Blue Jays Flashback: Jimmy Key

There’s just about time for one more edition of our Blue Jays Flashback, and this time Jimmy Key is the man under Kevin Glew’s microscope.

Blue Jays Flashback: Jimmy Key

Who is the most underrated player in Toronto Blue Jays’ history?

If you asked a seasoned Canadian baseball fan this question, Jimmy Key would be one of the most common answers.

Just how underappreciated is the longtime Blue Jays lefty?


Put it this way: For the 10 seasons spanning from 1985 to 1994, Key had 147 wins – that’s more than any other left-hander in the majors during that period and second only to Roger Clemens (163) among all big leaguers.

And if you start looking at where he ranks in Blue Jays’ all-time statistical categories, you might wonder why his No. 22 isn’t already on the club’s Level of Excellence.

Here are a few highlights:

  • His 116 wins as a Blue Jay are 32 more than any other left-hander in franchise history.
  • His 3.42 ERA as a Blue Jay is tied with Dave Stieb for the lowest career ERA by a starter who has thrown at least 500 innings with the club. Roy Halladay’s Blue Jays’ ERA was 3.43.
  • He won between 12 and 17 games for the Blue Jays for eight straight seasons from 1985 to 1992.
  • In 1987, he led the American League in ERA (2.76), WHIP (1.057) and lowest hits per nine innings (7.2) by a starting pitcher.
  • In seven post-season appearances for the Blue Jays, he was 3-1 with a 3.03 ERA. He was also the winning pitcher in the Blue Jays’ 1992 World Series-clinching Game 6 against the Atlanta Braves.

So yes, Key has an impressive resume.

But how has he flown so much under the radar in Blue Jays’ lore?

The main reason is because he was quiet, steady and unassuming and he never courted the spotlight.

“He was pretty low key,” said previous Flashback subject Ernie Whitt, who caught 151 games Key pitched in. “He wasn’t a guy with a big voice who would command the clubhouse. His personality was calm and quiet most of the time, very seldom did you ever see him get angry.”

Former Blue Jays catcher Jeff DeWillis has similar recollections.

“Jimmy did not talk a whole lot,” said DeWillis. “But he was always very nice, very kind. I probably never heard him really get upset about anything. He was just so even keel. When the game was over, Jimmy was going to go about his business. He probably didn’t want a lot of people around.”

Key also wasn’t flashy on the mound. He was a fundamentally sound pitcher with near perfect mechanics and an excellent pickoff move. He won more with guile than with a jaw-dropping arsenal of pitches.

“He got the ball and he wanted to finish the game,” recalled Whitt.  “He was a strike-thrower. He was not an overpowering pitcher, but one that had command of his pitches and he was able to execute his pitches to the hitters’ weaknesses.”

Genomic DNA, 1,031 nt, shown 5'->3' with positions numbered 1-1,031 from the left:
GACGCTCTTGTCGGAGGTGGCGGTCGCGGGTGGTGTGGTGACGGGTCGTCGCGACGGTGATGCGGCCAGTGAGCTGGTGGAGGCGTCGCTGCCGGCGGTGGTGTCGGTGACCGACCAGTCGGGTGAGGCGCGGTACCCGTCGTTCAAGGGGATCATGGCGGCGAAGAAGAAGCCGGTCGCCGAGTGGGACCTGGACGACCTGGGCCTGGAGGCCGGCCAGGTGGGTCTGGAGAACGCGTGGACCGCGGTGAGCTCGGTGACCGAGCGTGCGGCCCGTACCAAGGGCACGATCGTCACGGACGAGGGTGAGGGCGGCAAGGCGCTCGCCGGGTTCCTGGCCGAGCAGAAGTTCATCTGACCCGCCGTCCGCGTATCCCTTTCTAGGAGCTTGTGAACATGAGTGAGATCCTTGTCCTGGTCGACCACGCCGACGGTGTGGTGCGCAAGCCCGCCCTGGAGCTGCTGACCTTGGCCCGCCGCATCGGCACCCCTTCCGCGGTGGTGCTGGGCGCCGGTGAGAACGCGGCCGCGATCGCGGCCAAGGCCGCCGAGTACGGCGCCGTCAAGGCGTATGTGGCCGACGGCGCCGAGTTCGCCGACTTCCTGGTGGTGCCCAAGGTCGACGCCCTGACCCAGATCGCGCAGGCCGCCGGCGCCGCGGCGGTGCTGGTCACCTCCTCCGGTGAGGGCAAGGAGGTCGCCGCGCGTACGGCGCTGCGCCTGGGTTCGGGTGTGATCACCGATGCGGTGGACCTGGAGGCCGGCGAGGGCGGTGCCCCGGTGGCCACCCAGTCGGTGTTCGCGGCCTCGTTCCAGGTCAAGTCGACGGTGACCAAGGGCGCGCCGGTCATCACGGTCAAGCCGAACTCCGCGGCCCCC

DeWillis concurs.

“He had good command and control over his pitches, which were mainly fastball, curveball, change-up,” said DeWillis. “I know when I was catching him, where I put my glove, if he missed it, I didn’t have to move it much. He was a marvel to catch.”

Though Key has become underrated in Blue Jays’ lore, it wasn’t as if the club’s fans didn’t appreciate him at the time. The SkyDome faithful reserved one of their loudest ovations for Key in Game 4 of the 1992 World Series when the veteran lefty, in his ninth season with the club and heading for free agency, started and allowed just one run to the Braves in 7-2/3 innings before manager Cito Gaston walked to the mound and took him out of the game. Knowing this might be the final time they would see Key in a Blue Jays’ uniform, the fans rose to their feet and cheered loudly. On the way to the dugout, Key doffed his cap. Duane Ward came in from the bullpen and the Blue Jays won the game 2-1 to take a 3-1 lead in the series.

Less than two months later, Key signed a four-year, $17-million contract with the New York Yankees. The Blue Jays had tried to re-sign him, but general manager Pat Gillick had a strict policy of not offering more than a three-year contract to pitchers.

Key was an All-Star twice in his four seasons with the Bronx Bombers before completing his career with two campaigns with the Baltimore Orioles. The five-time All-Star retired after the 1998 season with 186 wins and a 3.51 ERA in 470 games – including 389 starts.

Since his retirement, Key has kept a low profile and does a lot of golfing in Florida. He has rarely returned to Toronto, even though some longtime fans insist his No. 22 belongs on the Blue Jays’ Level of Excellence.

“Jimmy was probably one of the most underrated pitchers in Blue Jays’ history and he could probably care less,” said Whitt. “He just went out and did his job and did what he had to do.”